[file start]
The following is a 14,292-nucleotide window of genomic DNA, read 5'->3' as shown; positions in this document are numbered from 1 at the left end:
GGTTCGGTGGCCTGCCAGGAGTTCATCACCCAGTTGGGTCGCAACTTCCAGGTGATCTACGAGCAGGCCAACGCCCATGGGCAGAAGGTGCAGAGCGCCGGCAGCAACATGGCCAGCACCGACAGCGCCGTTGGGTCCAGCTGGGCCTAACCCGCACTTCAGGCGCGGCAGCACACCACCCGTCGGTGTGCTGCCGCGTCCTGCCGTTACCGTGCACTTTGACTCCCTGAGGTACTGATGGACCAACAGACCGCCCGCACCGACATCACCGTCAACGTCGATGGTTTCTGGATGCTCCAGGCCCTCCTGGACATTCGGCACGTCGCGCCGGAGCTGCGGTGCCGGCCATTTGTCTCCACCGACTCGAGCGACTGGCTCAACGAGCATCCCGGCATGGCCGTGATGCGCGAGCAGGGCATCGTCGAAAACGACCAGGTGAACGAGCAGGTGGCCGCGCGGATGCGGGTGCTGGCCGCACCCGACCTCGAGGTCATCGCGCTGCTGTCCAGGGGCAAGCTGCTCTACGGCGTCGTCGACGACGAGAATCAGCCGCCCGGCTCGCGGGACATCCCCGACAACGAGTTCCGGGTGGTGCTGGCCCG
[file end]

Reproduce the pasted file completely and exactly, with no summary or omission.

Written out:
The following is a 14,292-nucleotide window of genomic DNA, read 5'->3' as shown; positions in this document are numbered from 1 at the left end:
GGTTCGGTGGCCTGCCAGGAGTTCATCACCCAGTTGGGTCGCAACTTCCAGGTGATCTACGAGCAGGCCAACGCCCATGGGCAGAAGGTGCAGAGCGCCGGCAGCAACATGGCCAGCACCGACAGCGCCGTTGGGTCCAGCTGGGCCTAACCCGCACTTCAGGCGCGGCAGCACACCACCCGTCGGTGTGCTGCCGCGTCCTGCCGTTACCGTGCACTTTGACTCCCTGAGGTACTGATGGACCAACAGACCGCCCGCACCGACATCACCGTCAACGTCGATGGTTTCTGGATGCTCCAGGCCCTCCTGGACATTCGGCACGTCGCGCCGGAGCTGCGGTGCCGGCCATTTGTCTCCACCGACTCGAGCGACTGGCTCAACGAGCATCCCGGCATGGCCGTGATGCGCGAGCAGGGCATCGTCGAAAACGACCAGGTGAACGAGCAGGTGGCCGCGCGGATGCGGGTGCTGGCCGCACCCGACCTCGAGGTCATCGCGCTGCTGTCCAGGGGCAAGCTGCTCTACGGCGTCGTCGACGACGAGAATCAGCCGCCCGGCTCGCGGGACATCCCCGACAACGAGTTCCGGGTGGTGCTGGCCCG